How can I go from October to December without gaining holiday weight?
Holidays are the best. Stores distribute garland and Christmas lights like they’re
survivalist kits, office shindigs pop up at every opportunity and everyone can retreat to their
The haunting truth is that even if you want to act like you’re eight years old again (and
eat all of the candy canes directly off the tree) your metabolism is nothing like it was then. As
most grown adults know all too well, the only growth spurt we really experience past age 20 is
one of a horizontal nature.
Because of this unfortunate situation, the Guru has three main tips:
1) Eat at home before going to a holiday celebration. I like to think of this method
as a safe way to pre-game. You don’t even need a designated driver, unless you are prone to
slipping into a carb-induced coma.
If you’re hungry, there’s no telling how many pigs-in-a-blanket you’ll eat. Or those cute
little peanut butter cookies with chocolate kisses in the middle. Or that entire gingerbread house.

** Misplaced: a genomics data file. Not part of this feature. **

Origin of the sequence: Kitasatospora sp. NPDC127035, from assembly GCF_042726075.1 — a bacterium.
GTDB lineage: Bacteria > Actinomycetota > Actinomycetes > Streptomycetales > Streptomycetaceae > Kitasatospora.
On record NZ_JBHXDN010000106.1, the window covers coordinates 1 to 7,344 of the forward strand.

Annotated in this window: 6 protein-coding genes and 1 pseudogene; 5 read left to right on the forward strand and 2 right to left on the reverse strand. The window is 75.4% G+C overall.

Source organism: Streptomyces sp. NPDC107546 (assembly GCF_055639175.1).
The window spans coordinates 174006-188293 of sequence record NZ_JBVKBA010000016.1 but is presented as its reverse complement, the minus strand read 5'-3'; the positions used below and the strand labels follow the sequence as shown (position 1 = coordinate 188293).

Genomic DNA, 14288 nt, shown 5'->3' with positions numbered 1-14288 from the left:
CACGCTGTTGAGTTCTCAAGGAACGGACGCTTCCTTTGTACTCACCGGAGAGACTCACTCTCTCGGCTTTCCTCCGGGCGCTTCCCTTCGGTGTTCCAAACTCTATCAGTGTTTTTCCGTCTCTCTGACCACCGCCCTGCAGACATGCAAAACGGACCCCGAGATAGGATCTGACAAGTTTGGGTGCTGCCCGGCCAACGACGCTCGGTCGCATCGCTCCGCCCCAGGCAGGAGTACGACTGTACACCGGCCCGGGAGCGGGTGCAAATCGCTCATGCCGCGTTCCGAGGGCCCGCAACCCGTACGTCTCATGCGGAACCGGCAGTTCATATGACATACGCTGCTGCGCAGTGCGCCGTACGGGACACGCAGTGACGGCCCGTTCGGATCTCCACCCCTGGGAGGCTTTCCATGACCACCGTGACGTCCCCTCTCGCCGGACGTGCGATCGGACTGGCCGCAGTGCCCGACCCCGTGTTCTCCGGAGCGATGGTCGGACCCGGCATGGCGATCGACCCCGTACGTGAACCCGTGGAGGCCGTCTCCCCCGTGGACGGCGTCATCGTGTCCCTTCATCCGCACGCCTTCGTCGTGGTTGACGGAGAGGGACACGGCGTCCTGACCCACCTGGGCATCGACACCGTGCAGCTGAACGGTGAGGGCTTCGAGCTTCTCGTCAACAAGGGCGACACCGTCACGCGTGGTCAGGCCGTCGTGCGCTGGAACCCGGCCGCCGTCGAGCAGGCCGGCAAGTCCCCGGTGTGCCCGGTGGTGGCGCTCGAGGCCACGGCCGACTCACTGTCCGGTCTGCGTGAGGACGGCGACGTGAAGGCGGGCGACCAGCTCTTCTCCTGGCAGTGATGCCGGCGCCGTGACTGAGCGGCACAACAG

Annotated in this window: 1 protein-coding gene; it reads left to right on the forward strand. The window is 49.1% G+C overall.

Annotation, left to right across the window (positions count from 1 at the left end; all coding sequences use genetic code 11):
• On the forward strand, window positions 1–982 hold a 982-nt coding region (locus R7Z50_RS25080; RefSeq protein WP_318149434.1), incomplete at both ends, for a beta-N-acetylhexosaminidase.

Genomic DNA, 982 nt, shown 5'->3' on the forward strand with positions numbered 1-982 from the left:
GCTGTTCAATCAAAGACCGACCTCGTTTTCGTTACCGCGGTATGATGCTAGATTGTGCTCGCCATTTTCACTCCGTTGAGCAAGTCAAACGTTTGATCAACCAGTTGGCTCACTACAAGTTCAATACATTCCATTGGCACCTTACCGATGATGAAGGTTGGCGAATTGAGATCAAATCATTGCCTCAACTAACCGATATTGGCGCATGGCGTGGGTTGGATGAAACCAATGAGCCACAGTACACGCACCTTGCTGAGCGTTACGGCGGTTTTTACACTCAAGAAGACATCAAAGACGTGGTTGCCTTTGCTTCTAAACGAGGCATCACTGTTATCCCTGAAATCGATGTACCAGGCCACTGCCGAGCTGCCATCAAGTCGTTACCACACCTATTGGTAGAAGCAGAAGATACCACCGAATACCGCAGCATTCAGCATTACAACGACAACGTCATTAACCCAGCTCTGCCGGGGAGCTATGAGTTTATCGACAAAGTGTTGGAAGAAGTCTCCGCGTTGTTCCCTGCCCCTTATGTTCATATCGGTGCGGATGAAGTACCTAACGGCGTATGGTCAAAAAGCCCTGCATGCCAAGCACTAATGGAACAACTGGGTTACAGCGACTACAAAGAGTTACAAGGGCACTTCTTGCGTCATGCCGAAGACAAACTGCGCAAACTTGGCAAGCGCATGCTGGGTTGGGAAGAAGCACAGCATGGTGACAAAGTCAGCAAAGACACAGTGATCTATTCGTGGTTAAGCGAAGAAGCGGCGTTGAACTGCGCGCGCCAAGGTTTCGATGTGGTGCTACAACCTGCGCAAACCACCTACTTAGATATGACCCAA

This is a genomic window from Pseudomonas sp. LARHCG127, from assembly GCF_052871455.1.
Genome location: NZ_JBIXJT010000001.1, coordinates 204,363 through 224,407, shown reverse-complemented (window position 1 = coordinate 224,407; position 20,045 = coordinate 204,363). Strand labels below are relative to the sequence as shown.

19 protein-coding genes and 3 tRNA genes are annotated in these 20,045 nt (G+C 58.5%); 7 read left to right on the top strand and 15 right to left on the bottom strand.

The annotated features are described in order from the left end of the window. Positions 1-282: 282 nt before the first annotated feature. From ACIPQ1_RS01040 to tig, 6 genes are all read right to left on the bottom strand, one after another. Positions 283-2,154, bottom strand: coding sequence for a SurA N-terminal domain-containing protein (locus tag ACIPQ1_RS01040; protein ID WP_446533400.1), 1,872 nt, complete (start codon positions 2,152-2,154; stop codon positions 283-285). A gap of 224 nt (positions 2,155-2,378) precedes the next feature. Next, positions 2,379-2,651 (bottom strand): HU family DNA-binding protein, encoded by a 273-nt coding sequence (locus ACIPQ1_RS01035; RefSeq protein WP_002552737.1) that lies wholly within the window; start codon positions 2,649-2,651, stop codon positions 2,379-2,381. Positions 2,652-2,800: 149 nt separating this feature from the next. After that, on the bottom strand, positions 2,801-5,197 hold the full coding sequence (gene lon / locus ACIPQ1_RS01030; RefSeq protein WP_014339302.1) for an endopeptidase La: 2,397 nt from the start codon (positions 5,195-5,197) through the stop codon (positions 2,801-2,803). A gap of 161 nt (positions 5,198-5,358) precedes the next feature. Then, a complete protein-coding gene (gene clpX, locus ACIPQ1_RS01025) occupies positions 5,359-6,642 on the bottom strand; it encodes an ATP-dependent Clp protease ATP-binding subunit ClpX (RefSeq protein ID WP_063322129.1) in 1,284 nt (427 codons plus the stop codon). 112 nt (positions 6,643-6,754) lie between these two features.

Ok, this part is probably making you more motivated to drool than diet, so let’s move on
to tip number two.
2) Don’t give yourself the excuse “It’s only for a few months.” Fat cells are like that
obnoxious party guest that doesn’t know when to leave, even when it’s four in the morning and
everyone else is long gone.
In times when food was scarce, fat made a lot of sense. Easy energy storage. However,
the holidays are the exact opposite of food scarcity. Exhibit A: daily donut deliveries doused in
3) Watch out for liquid calories. I’ve harped on this a few times before with
specialty coffee drinks, but the holidays extend far beyond the morning cuppa joe. Delicious
drinks like eggnog or warm apple cider add way too much fat or sugar.
For example, one brand of apple cider contains 26 grams of sugar per cup. That’s more
than twice as much as a bowl of lucky charms. And one cup of eggnog contains over half the
day’s dosing of saturated fat.
It is no wonder Santa’s belly shakes like a bowl full of jelly.